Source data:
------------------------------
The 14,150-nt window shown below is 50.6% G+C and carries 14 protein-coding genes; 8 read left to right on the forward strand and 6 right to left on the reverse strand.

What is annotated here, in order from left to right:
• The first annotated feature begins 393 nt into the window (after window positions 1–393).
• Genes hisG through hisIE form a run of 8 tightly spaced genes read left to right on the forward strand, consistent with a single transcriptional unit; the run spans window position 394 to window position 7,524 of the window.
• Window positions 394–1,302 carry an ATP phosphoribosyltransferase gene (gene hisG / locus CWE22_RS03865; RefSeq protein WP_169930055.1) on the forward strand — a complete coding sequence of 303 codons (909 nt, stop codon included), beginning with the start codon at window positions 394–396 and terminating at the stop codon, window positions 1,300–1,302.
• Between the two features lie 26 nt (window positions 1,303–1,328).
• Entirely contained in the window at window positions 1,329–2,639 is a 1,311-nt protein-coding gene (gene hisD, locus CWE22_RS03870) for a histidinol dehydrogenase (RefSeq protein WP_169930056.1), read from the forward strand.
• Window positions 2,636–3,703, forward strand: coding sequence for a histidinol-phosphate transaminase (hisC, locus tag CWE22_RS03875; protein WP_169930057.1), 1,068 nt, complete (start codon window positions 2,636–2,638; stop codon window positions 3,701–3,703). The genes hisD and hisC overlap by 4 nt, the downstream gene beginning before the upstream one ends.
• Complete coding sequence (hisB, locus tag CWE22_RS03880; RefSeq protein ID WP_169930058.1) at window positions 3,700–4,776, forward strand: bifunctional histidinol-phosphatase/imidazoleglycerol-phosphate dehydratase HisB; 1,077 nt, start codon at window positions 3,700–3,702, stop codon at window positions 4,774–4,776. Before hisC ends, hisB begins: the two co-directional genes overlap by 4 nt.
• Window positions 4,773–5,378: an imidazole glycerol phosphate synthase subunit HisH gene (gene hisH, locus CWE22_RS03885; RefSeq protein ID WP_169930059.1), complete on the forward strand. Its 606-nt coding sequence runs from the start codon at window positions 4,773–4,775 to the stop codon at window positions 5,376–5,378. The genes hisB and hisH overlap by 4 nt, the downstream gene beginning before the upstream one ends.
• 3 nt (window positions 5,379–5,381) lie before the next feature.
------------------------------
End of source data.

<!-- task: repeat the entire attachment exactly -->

The 14,150-nt window shown below is 50.6% G+C and carries 14 protein-coding genes; 8 read left to right on the forward strand and 6 right to left on the reverse strand.

What is annotated here, in order from left to right:
• The first annotated feature begins 393 nt into the window (after window positions 1–393).
• Genes hisG through hisIE form a run of 8 tightly spaced genes read left to right on the forward strand, consistent with a single transcriptional unit; the run spans window position 394 to window position 7,524 of the window.
• Window positions 394–1,302 carry an ATP phosphoribosyltransferase gene (gene hisG / locus CWE22_RS03865; RefSeq protein WP_169930055.1) on the forward strand — a complete coding sequence of 303 codons (909 nt, stop codon included), beginning with the start codon at window positions 394–396 and terminating at the stop codon, window positions 1,300–1,302.
• Between the two features lie 26 nt (window positions 1,303–1,328).
• Entirely contained in the window at window positions 1,329–2,639 is a 1,311-nt protein-coding gene (gene hisD, locus CWE22_RS03870) for a histidinol dehydrogenase (RefSeq protein WP_169930056.1), read from the forward strand.
• Window positions 2,636–3,703, forward strand: coding sequence for a histidinol-phosphate transaminase (hisC, locus tag CWE22_RS03875; protein WP_169930057.1), 1,068 nt, complete (start codon window positions 2,636–2,638; stop codon window positions 3,701–3,703). The genes hisD and hisC overlap by 4 nt, the downstream gene beginning before the upstream one ends.
• Complete coding sequence (hisB, locus tag CWE22_RS03880; RefSeq protein ID WP_169930058.1) at window positions 3,700–4,776, forward strand: bifunctional histidinol-phosphatase/imidazoleglycerol-phosphate dehydratase HisB; 1,077 nt, start codon at window positions 3,700–3,702, stop codon at window positions 4,774–4,776. Before hisC ends, hisB begins: the two co-directional genes overlap by 4 nt.
• Window positions 4,773–5,378: an imidazole glycerol phosphate synthase subunit HisH gene (gene hisH, locus CWE22_RS03885; RefSeq protein ID WP_169930059.1), complete on the forward strand. Its 606-nt coding sequence runs from the start codon at window positions 4,773–4,775 to the stop codon at window positions 5,376–5,378. The genes hisB and hisH overlap by 4 nt, the downstream gene beginning before the upstream one ends.
• 3 nt (window positions 5,379–5,381) lie before the next feature.